The subaqueous part of Pocomoke Sound can be conveniently divided into three geomorphic zones: (1) the lower Pocomoke River and associated tidal flats, (2) the Pocomoke River sub aqueous delta in the upper part of the sound, and (3) the non-filled incised relict river (Figure 2.1). The sinuous tidal river flows approximately 65 kilometers from Pocomoke City to the mouth of the Sound. This portion of the river is monotonously deep (~ 8 meters) and ~1 km wide, fringed with large tidal flats. The bottom of the river contains lag deposits. The tidal flats are comprised of very fine, highly water-saturated clays and marsh vegetation. Sediment deposition on the flats is the result of tidal lag deposition (van Straaten and Kuenen, 1958). In 1913, the Army Corps of Engineers began the dredging process to create a new passage through the mudflats at the mouth of the Pocomoke River, creating a straighter, more maneuverable navigation channel (Iivari, 1991).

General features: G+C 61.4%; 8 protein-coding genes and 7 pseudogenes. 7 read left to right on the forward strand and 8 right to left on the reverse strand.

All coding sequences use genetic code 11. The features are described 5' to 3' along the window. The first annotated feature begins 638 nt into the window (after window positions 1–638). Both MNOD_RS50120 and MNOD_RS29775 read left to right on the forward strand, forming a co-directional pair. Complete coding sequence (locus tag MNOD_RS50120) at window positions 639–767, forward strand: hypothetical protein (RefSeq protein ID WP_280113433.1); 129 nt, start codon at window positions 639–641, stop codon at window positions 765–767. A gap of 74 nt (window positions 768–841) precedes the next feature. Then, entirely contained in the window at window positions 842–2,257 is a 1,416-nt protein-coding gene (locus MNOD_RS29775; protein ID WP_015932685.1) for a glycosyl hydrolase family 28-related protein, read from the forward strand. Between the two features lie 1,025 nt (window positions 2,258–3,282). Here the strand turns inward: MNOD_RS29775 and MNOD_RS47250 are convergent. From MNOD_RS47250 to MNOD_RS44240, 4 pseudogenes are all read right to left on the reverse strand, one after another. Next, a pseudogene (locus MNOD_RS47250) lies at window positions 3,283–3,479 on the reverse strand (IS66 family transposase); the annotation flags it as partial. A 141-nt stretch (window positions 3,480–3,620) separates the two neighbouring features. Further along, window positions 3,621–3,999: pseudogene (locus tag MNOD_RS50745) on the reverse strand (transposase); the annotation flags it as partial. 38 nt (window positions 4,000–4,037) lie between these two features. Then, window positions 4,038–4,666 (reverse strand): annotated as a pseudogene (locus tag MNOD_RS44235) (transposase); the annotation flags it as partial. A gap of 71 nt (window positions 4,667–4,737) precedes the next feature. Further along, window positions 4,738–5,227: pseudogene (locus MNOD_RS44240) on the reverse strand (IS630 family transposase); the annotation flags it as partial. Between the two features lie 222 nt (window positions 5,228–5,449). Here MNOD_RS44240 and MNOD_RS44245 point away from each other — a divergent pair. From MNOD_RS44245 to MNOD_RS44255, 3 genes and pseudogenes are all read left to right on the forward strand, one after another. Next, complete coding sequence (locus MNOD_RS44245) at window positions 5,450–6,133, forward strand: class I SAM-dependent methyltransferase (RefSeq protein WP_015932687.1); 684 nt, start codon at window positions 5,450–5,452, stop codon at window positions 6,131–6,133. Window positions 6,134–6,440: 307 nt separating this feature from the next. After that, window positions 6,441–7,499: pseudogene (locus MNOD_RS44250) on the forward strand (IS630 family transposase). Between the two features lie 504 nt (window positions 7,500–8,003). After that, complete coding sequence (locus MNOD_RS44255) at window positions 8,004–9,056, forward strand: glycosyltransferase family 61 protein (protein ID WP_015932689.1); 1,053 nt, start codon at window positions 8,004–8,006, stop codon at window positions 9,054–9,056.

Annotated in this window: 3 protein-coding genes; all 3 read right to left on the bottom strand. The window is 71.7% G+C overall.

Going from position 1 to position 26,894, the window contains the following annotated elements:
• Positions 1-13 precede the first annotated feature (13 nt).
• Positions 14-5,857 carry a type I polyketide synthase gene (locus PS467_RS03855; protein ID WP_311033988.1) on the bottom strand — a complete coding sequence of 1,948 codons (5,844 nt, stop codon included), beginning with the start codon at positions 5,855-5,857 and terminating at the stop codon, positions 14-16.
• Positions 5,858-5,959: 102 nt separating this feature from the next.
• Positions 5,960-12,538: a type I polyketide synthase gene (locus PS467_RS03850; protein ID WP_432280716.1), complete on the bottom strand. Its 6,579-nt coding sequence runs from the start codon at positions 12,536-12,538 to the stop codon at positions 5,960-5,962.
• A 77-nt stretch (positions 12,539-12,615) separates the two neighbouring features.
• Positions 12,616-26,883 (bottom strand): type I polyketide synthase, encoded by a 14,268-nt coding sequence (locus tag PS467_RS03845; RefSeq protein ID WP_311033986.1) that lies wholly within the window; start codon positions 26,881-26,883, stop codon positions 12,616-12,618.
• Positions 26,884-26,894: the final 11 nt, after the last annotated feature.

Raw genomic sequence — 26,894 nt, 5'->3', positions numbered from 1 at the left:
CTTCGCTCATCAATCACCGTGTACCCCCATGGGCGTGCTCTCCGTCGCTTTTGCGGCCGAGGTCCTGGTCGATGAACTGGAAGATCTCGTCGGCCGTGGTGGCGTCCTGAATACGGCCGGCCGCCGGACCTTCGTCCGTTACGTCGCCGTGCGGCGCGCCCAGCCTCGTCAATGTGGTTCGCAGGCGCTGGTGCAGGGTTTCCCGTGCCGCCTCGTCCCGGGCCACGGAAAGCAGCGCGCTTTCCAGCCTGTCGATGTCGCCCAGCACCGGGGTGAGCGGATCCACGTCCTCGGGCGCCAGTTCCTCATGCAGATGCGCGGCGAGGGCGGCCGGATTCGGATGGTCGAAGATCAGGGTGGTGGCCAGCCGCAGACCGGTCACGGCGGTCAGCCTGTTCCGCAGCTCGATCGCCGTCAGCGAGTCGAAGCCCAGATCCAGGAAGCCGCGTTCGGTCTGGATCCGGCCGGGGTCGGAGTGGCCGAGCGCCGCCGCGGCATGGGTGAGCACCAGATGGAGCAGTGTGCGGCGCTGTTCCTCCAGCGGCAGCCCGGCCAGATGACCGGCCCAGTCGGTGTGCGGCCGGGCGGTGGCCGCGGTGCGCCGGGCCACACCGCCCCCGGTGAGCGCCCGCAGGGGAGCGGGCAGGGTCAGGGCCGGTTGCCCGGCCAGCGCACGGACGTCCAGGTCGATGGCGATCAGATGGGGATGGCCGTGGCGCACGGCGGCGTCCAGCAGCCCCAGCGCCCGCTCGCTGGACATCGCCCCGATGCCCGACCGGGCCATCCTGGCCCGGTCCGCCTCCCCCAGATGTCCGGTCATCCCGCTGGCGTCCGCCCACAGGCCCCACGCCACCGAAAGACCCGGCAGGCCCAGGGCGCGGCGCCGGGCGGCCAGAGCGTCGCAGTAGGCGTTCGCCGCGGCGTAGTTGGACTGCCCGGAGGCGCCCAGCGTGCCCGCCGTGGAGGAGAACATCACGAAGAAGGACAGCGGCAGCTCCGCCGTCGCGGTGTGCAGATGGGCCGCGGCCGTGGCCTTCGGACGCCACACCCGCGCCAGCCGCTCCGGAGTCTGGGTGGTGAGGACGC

In the upper part of the sound, between the Maryland boundary and Virginia's Freeschool marsh peninsula and Gulford Flats, is a large ~20 square kilometer delta. The water depth on the delta varies between 1 and 2 meters. The Freeschool marsh and Gulford Flats are founded on very coarse sands and gravels suggesting that they formed on a buried barrier. Southwestward from the delta between the ridge and the southern Maryland boundary is the thalwag of the incised submerged Pleistocene Pocomoke River. Bottom samples indicate that the sediment in the central portion of the sound is texturally mud (silty-clay) which grades into the fine sand near the shorelines.

 

Materials and Methods

This section describes material and methods used in analysis of surface sediment 7Be inventories (data given in Appendix 2.1), radionuclide measurements of 210Pb, 7Be, 137Cs, 40K and 226Ra concentrations (data given in Appendix 2.2), and trace element distributions in sediment cores (data given in Appendices 2.3, 2.4). The radionuclide inventory of the sediment cores from Pocomoke Sound is summarized in Table 2.1. The detection limits of the "ultratrace" procedure used to measure trace metals in sediments from four cores are given in Table 2.2. Both tables are given at the end of this report.